You can’t fake cool. But lots of people try to fake “link love.”
This was part of Google’s early genius: using inbound links to sites as markers of popularity. If important sites linked to a new site, that was an indicator that the new site had merit.
Those of us who had not cracked popularity in junior high now had a second shot; we just had to get as much link juice as the popular kids. SEO gamers kept searching for ways to manufacture tons of links without involving actual audiences or quality content.
But when the humans behind the algorithm figure out they’re being gamed, they adjust. And so the circle of life continues.
The three techniques of link-faking I see the most are:
- Begging for links
- Buying links
- Bookmarking social links
Link Begging: SEO Specialty of the Damned
A few months ago, I included a link in a post for SEO purposes, and this blog’s wonderful copyeditor (whose regular job is at a cancer hospital) busted me. When she saw it, she immediately thought of the tons of emails and phone calls she got from a certain firm trying to get her hospital to link to a lawyer’s site about a rare form of cancer. I was trying to help out a pal with link that was more merited by friendship that by serving my audience, and she reminded me that at least readers of this blog are on to such SEO hijinks.
There is in fact an industry that begs links. We recently ran a great post by Garrett French, who elegantly described why you should avoid this path:
Link begging typically ignores the original context of the link, as well as the probable motivation of the linker. Not only that, it’s potentially destructive to an organization’s industry relationships and the link builder’s will to live.
If someone isn’t motivated to link to you, there’s little you can do to change that. Which brings us to the second-oldest online profession on the Web: link buying.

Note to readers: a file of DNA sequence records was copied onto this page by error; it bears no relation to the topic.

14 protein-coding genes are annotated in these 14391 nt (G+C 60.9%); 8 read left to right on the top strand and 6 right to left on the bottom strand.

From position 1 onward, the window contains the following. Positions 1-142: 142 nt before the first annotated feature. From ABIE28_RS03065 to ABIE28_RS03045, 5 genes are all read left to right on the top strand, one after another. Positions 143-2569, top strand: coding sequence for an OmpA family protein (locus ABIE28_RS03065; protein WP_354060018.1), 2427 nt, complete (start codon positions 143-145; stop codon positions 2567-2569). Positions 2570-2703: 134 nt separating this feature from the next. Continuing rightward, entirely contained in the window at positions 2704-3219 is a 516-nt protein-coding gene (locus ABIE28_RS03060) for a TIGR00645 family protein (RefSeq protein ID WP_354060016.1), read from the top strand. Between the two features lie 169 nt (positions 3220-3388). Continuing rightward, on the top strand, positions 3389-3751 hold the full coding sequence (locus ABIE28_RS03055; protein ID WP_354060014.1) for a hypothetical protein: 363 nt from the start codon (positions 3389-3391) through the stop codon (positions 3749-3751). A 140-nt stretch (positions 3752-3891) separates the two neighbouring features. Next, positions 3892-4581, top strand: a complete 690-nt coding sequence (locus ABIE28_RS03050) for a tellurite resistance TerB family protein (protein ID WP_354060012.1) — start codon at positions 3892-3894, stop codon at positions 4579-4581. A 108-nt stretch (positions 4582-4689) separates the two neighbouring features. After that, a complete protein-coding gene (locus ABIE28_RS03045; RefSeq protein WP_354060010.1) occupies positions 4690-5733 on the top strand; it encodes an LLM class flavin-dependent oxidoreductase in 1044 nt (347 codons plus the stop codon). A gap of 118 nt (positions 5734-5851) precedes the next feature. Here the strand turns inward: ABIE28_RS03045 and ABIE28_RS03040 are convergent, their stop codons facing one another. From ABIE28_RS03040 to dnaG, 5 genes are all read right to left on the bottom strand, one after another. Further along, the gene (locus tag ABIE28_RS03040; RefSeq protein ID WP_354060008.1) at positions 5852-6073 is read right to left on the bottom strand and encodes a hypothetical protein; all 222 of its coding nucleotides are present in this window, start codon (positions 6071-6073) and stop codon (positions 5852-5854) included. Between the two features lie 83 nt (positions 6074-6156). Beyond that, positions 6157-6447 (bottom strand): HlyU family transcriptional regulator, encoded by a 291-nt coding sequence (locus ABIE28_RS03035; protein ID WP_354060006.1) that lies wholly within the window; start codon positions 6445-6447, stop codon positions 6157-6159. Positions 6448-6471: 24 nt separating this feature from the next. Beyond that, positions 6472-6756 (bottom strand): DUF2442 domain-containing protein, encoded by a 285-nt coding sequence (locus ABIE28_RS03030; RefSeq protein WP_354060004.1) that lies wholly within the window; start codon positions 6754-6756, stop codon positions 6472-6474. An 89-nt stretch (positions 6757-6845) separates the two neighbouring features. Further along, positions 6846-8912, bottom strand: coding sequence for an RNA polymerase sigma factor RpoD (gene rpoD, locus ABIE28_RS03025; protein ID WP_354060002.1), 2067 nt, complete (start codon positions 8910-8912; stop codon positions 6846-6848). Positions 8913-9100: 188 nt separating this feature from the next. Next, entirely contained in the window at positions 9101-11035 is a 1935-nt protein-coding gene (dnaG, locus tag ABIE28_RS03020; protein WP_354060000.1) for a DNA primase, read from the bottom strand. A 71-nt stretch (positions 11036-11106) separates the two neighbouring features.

Link Buying Works, Until It Doesn’t
You bet link buying works. I see competitors score short-tail results using what are pretty clearly “brokered links.” These tend to be a combination of next-to-worthless links from irrelevant sites controlled by the brokers, and small .edu and .gov sites that actually confer some authority.
When you see student organizations or county governments linking to thematically unrelated commercial sites, it’s a red flag that someone’s getting paid. And if you and I can figure that out, so can Google.
Of course, Google primarily punishes link sellers. Why? Because we often can’t control who links to our sites. If Google did punish sites with brokered links, there would be a whole new industry of competitors sucker-punching each other with bogus bought links.
I worked for a firm that sold links from very highly ranked pages to t-shirt and insurance companies. That’s a dangerous business, because eventually Google will catch on. Competitors (or angry employees) can report link selling to Google. And the drop in Page Rank eventually hurt the site’s traffic and both its SEO and publishing monetization.
Search Engine Roundtable recently published a survey of SEO pros on how risky link buying is. There’s little agreement. After all, Google warns sites they may reduce their rankings for participating in link schemes. There’s even a process to be reconsidered so you can rehabilitate a site’s rankings.
The beauty of good SEO is that though it is earned slowly, it persists. That’s the reverse return and investment curve of pay-per-click (PPC) search.
Link buying reverses this. Paid links go away over time. They don’t provide the same persistent advantage that earned position through SEO can. At best they’re a short-term bet, and they can also be a new ongoing expense and a huge diversion of attention for a benefit that can vanish.
Next: Bookmarking for SEO: Faking “reputation” for the machine.